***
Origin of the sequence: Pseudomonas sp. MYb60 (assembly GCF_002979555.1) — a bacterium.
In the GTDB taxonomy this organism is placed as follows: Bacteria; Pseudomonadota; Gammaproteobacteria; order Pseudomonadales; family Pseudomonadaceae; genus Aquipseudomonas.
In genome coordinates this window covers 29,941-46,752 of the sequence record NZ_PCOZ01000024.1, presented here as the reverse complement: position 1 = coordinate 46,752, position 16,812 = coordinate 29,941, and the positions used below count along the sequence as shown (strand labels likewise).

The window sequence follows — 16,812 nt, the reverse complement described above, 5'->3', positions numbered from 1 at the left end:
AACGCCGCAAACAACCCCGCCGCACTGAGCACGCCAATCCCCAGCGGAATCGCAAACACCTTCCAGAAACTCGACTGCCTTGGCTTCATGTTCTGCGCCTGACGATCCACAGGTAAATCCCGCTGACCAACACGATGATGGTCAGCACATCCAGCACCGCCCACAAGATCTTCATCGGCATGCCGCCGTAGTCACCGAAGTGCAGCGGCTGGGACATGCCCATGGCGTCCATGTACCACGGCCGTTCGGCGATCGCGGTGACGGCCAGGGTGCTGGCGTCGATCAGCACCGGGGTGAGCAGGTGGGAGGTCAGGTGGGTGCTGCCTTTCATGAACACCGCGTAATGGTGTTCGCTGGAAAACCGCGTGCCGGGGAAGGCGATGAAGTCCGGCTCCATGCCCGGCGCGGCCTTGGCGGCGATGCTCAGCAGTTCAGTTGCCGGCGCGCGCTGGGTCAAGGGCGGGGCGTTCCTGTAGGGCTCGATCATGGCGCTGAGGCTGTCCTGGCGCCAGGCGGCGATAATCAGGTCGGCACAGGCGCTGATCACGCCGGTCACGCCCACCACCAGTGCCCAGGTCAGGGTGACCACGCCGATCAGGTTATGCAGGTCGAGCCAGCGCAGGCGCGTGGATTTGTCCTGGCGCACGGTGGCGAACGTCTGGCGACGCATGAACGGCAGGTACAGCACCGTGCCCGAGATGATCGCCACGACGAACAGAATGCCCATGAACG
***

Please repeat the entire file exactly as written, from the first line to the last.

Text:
Origin of the sequence: Pseudomonas sp. MYb60 (assembly GCF_002979555.1) — a bacterium.
In the GTDB taxonomy this organism is placed as follows: Bacteria; Pseudomonadota; Gammaproteobacteria; order Pseudomonadales; family Pseudomonadaceae; genus Aquipseudomonas.
In genome coordinates this window covers 29,941-46,752 of the sequence record NZ_PCOZ01000024.1, presented here as the reverse complement: position 1 = coordinate 46,752, position 16,812 = coordinate 29,941, and the positions used below count along the sequence as shown (strand labels likewise).

The window sequence follows — 16,812 nt, the reverse complement described above, 5'->3', positions numbered from 1 at the left end:
AACGCCGCAAACAACCCCGCCGCACTGAGCACGCCAATCCCCAGCGGAATCGCAAACACCTTCCAGAAACTCGACTGCCTTGGCTTCATGTTCTGCGCCTGACGATCCACAGGTAAATCCCGCTGACCAACACGATGATGGTCAGCACATCCAGCACCGCCCACAAGATCTTCATCGGCATGCCGCCGTAGTCACCGAAGTGCAGCGGCTGGGACATGCCCATGGCGTCCATGTACCACGGCCGTTCGGCGATCGCGGTGACGGCCAGGGTGCTGGCGTCGATCAGCACCGGGGTGAGCAGGTGGGAGGTCAGGTGGGTGCTGCCTTTCATGAACACCGCGTAATGGTGTTCGCTGGAAAACCGCGTGCCGGGGAAGGCGATGAAGTCCGGCTCCATGCCCGGCGCGGCCTTGGCGGCGATGCTCAGCAGTTCAGTTGCCGGCGCGCGCTGGGTCAAGGGCGGGGCGTTCCTGTAGGGCTCGATCATGGCGCTGAGGCTGTCCTGGCGCCAGGCGGCGATAATCAGGTCGGCACAGGCGCTGATCACGCCGGTCACGCCCACCACCAGTGCCCAGGTCAGGGTGACCACGCCGATCAGGTTATGCAGGTCGAGCCAGCGCAGGCGCGTGGATTTGTCCTGGCGCACGGTGGCGAACGTCTGGCGACGCATGAACGGCAGGTACAGCACCGTGCCCGAGATGATCGCCACGACGAACAGAATGCCCATGAACG